More recently I have had a great deal of pleasure reading works such as The Cambridge History of Greek and Roman Warfare, A Critical History of Early Rome: From Prehistory to the First Punic War by Gary Forsyth, A Short History of Roman Law by Olga Tellegen-Couperus and Augustus: The Biography by Jochen Bleicken. All of these books employ tremendous research in a broad range of fields, actively engage controversies, acknowledge the paucity of evidence, and evince a critical approach to the classical sources we have. Yet most popular histories of Rome, printed and reprinted year-after-year, are something Mommsen could have written in 1890. They do not discard the refuted, they do not make distinctions, they do not incorporate new evidence. They're just a rehash - essentially plagiarism - of obsolete works. Why do people even write these? There is no new information, it's often just plain wrong, and most of these writers are not especially talented wordsmiths. I suppose the reason is 'because people buy them', but aside from the market for such repetitive drivel what drives so-called historians to write an entire book about Rome and do no research in the process? In your typical popular text book you get stock cliches about Greek and Roman culture, warfare, the motives to events and so forth which show absolutely zero interest in the vast literature surrounding these, they don't even acknowledge that such literature exists, much less come to grips with it.
Penguin is one of the reputable publisher; its books should be of relative sound quality.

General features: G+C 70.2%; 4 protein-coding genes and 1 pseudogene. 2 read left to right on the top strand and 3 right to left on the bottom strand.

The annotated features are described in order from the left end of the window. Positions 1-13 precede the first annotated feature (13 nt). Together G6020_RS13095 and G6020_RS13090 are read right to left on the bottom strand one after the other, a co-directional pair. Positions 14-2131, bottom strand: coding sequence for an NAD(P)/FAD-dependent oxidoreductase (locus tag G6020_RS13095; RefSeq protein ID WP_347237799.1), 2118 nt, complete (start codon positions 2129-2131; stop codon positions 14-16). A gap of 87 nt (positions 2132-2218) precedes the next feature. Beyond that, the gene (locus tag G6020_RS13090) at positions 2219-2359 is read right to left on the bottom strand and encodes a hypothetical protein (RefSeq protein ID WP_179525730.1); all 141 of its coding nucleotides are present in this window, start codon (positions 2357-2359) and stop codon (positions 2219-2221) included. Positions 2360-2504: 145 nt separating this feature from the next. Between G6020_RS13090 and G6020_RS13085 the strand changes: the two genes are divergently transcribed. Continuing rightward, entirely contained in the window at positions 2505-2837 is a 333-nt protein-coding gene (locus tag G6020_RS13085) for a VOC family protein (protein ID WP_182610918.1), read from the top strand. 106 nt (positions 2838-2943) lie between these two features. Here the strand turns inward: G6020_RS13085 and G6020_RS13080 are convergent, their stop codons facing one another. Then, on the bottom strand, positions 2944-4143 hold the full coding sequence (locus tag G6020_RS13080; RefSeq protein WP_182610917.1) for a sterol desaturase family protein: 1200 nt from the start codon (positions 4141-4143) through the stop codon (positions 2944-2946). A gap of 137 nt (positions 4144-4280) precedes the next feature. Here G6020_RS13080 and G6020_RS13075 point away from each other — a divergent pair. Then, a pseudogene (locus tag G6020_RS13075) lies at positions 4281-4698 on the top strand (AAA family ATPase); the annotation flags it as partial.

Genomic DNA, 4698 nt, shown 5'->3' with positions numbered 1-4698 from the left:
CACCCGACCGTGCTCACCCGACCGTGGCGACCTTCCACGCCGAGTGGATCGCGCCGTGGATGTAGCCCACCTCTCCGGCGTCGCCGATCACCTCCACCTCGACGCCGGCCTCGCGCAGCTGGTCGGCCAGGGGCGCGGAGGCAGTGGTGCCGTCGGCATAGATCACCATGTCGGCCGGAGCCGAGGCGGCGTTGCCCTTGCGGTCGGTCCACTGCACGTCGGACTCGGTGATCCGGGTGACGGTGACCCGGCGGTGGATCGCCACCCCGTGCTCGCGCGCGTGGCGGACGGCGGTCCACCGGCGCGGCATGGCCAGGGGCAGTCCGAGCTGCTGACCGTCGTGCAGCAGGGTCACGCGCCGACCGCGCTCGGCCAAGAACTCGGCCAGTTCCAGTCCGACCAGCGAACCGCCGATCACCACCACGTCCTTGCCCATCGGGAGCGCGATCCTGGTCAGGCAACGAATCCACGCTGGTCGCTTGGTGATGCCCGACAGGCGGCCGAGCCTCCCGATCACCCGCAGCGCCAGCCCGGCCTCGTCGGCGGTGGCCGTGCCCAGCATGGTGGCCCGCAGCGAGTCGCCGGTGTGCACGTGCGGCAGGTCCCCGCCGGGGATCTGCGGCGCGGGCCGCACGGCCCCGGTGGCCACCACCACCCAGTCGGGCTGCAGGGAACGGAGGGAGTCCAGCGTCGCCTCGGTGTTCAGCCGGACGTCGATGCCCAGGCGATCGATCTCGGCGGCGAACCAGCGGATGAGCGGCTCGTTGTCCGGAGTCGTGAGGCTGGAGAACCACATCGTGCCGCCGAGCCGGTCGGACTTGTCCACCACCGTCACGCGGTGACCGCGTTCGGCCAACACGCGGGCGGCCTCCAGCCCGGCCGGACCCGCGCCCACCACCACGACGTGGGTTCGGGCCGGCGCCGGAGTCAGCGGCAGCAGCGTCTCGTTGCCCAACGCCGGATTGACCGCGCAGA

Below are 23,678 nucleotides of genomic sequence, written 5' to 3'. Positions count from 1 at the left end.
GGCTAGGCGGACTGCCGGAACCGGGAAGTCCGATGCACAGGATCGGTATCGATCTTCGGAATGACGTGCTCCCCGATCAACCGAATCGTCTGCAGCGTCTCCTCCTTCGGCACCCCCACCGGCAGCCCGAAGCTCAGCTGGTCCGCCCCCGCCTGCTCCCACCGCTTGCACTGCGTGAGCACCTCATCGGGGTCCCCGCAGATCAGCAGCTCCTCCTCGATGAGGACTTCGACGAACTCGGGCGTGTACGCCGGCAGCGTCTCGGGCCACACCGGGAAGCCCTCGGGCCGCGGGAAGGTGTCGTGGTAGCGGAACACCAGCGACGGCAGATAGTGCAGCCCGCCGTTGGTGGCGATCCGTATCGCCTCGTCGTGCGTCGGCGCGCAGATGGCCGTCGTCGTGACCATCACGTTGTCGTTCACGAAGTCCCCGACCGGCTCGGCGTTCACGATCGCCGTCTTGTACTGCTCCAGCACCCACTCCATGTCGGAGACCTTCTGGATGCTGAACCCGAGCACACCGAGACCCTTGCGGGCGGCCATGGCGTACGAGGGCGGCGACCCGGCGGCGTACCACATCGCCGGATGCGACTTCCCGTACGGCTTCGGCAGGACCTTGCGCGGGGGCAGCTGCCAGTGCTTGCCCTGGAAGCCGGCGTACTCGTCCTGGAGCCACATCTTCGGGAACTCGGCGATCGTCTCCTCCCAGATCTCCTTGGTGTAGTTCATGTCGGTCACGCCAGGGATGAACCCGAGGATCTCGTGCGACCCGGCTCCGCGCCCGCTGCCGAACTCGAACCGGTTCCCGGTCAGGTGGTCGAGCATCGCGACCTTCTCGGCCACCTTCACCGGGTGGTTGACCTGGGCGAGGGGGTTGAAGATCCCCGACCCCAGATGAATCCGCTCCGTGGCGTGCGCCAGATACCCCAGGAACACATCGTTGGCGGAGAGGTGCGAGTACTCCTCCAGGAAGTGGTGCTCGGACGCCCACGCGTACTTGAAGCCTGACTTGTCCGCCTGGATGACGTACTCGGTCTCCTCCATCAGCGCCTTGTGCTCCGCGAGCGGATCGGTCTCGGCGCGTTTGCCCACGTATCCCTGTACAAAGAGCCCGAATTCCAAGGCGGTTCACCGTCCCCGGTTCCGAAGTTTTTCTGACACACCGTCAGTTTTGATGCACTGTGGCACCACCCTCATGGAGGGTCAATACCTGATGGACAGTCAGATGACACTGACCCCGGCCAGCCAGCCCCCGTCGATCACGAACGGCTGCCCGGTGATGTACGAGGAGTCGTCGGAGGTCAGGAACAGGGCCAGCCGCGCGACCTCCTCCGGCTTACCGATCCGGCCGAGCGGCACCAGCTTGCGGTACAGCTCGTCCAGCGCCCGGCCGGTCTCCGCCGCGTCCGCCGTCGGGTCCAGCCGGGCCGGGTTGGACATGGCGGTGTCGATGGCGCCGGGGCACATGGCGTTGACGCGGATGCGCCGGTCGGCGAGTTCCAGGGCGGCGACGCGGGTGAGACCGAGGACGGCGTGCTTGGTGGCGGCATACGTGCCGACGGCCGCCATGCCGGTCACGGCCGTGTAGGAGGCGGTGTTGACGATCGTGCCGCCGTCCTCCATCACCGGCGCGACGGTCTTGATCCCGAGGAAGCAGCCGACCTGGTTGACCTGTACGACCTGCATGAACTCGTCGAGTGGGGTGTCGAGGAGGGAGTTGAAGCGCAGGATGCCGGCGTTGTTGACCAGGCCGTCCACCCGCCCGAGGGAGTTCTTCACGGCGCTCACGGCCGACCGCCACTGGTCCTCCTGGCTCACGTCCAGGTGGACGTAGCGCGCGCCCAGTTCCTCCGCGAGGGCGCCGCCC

Facts are usually similar; we should look for different interpretations; history without interpretations is impossible.
 
Nov 2018
98
Idaho
#10
Penguin is one of the reputable publisher; its books should be of relative sound quality.
A friend of mine was a consultant on the The Penguin World History, and it is indeed excellent though outdated. But I mentioned it precisely because it makes most other History of Rome books useless, in that it contains everything you will get from these repetitive publishing exercises.
Facts are usually similar; we should look for different interpretations; history without interpretations is impossible.
Interpretation of facts also requires a method and a theory about how events proceed (whether physical or social, usually both). However, there are so few facts to be found about archaic history and so few useful interpreters that the majority of them are identical, or absurd. The recent "Caesar committed suicide!" book being an excellent example of someone making a mountain out of a molehill of evidence while showing little understanding of Caesar's plans and actions in 44 BC. It is both absurd and baseless. And I don't mean Caesar's secret motives (which he speaks to, but I do not) but simply the objective flow of events and data completely contradicts his core thesis and he makes no attempt to parry this hammer blow against his house of cards. If, in fact, Caesar intended to die that day or soon there is no recorded reason to believe he did. That is lost to history, unless someone finds a secret letter to Octavian or Brutus, etc.